IMF reforms and uniform currency rate will help Bangladesh reduce its twin deficits: Fitch Ratings

BTJ Desk Report
IMF reforms and uniform currency rate will help Bangladesh reduce its twin deficits: Fitch Ratings

According to Fitch Ratings’ most recent report, Bangladesh’s current account and fiscal deficits can be reduced by implementing the IMF’s recommended reforms and implementing a single currency rate based on the market.

The current account may continue to be under pressure with the progressive relaxation of import limitations and global uncertainty impacting on export performance, the global rating agency says. This is despite the fact that decreased imports, moderation in global commodity prices, and resilient exports have partially alleviated external financing.

However, it anticipates that Bangladesh’s current account deficit will continue to be significantly lower than the 3.2% of GDP average for 2021 and 2022.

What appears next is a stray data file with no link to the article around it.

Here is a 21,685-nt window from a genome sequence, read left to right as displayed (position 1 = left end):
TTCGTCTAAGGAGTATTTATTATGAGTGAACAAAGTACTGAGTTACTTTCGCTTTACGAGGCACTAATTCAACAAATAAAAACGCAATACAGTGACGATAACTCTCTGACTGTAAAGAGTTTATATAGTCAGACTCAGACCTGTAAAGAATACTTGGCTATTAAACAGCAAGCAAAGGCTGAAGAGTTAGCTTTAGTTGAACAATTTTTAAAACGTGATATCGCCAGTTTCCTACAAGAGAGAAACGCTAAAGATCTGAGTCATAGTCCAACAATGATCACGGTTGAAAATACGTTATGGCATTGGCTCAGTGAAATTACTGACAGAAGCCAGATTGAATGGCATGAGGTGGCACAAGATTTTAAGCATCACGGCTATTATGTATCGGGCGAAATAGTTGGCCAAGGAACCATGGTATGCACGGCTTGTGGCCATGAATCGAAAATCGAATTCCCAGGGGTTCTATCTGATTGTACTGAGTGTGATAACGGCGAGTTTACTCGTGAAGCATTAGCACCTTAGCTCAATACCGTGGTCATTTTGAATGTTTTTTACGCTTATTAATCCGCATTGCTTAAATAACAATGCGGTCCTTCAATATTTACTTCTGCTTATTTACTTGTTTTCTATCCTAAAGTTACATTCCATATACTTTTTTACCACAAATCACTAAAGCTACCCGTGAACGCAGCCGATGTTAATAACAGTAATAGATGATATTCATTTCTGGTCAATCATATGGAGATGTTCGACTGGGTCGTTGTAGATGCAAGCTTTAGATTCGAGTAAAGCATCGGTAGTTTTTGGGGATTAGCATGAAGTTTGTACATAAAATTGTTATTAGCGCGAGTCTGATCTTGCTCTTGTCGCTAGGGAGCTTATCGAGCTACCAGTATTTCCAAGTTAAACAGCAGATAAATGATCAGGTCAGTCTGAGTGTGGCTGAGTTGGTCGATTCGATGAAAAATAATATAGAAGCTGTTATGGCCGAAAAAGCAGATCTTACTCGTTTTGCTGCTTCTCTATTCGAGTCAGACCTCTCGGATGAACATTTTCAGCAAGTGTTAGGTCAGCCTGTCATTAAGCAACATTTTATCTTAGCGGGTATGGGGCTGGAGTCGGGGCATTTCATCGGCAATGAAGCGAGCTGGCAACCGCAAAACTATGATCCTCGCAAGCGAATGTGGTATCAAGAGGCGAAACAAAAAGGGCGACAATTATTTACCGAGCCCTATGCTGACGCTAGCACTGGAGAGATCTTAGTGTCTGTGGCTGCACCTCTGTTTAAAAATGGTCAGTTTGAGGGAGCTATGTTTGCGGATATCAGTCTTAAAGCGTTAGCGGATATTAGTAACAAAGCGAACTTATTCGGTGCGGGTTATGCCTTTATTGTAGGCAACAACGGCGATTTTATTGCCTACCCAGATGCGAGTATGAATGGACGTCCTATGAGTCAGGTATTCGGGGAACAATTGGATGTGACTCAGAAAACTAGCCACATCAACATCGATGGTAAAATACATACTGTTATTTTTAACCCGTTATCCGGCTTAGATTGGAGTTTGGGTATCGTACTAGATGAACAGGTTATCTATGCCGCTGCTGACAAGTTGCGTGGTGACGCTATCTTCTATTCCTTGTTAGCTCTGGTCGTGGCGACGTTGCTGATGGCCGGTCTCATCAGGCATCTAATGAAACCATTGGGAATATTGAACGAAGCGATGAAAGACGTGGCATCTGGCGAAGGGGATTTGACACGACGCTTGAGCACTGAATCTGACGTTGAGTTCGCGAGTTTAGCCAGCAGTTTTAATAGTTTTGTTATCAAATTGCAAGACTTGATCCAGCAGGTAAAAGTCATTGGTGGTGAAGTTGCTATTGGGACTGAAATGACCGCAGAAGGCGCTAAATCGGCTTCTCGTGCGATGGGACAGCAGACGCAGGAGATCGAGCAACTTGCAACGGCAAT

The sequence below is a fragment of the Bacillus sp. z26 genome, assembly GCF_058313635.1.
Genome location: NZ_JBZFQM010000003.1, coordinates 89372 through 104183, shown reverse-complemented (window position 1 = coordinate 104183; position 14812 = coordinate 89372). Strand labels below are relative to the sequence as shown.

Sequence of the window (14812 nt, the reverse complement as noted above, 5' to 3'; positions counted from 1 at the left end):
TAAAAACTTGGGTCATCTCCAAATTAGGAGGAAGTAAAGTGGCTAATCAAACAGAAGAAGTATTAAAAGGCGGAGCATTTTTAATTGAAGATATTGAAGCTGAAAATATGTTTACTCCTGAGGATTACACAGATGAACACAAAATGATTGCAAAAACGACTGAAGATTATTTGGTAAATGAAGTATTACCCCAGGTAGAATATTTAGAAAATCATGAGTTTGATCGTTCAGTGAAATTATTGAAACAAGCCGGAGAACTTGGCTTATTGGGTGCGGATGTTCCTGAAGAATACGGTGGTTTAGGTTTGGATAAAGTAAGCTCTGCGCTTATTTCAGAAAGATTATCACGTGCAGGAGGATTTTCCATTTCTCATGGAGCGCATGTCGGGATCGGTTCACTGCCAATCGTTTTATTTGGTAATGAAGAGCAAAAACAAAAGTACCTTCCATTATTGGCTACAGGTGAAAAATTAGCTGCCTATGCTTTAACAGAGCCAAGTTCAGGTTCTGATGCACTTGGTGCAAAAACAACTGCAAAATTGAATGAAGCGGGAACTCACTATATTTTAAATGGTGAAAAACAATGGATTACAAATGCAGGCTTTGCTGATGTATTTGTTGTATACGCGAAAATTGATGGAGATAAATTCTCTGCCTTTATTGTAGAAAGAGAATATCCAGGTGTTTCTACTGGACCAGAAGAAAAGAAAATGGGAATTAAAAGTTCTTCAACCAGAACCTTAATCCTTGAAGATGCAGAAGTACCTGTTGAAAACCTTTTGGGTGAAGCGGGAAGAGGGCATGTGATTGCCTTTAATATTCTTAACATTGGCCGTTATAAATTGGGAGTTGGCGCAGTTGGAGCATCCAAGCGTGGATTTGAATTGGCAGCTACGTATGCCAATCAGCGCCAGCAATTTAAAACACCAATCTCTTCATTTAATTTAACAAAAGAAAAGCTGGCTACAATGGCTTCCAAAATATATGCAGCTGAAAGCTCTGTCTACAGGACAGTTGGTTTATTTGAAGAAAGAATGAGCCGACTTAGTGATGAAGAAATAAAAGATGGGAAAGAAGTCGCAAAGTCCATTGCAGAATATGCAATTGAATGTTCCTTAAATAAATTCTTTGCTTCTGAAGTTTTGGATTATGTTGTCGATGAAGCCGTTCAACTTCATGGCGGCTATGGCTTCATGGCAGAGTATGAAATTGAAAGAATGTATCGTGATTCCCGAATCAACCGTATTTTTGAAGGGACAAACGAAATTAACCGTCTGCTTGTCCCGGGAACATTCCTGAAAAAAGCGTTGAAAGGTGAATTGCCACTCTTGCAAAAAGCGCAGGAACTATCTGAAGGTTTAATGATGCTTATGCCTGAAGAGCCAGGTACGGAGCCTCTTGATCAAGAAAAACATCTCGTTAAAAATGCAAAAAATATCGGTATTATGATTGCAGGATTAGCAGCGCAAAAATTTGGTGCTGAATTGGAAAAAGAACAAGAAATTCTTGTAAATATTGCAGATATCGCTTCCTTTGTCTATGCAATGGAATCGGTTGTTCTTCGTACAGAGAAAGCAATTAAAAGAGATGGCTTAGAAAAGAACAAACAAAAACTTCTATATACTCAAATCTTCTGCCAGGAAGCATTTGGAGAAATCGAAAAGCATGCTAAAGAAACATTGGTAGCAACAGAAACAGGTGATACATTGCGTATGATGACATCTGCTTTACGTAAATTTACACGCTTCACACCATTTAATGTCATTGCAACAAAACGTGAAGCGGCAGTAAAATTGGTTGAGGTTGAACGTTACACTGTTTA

“Risks of a further deterioration in credit metrics remain significant, but implementation of Bangladesh’s IMF programme and reforms should help alleviate pressures under Fitch Ratings’ baseline,” said the report.

“However, we expect the government debt/GDP ratio to stabilize,” it added.

The planned switch to a single, more market-based currency rate is intended to stabilize foreign exchange reserves and lessen external imbalances, according to Fitch Ratings.

Bangladesh is on pace to carry out the set of reforms it agreed upon with the IMF in order to get the $4.7 billion loan package from the lending organization, which will provide essential budget support at a time when the nation’s foreign exchange reserves are under significant strain.

The first tranche of the loan package was disbursed in February after Bangladesh had agreed to reform its banking and revenue systems to discipline its financial sector, reduce bad loans and raise the tax-GDP ratio.

The lender also set a threshold for forex reserve holding and specified the module for reserve calculation apart from setting a number of time-bound measures including some for phasing out energy subsidies to ease pressure on fiscal deficit.


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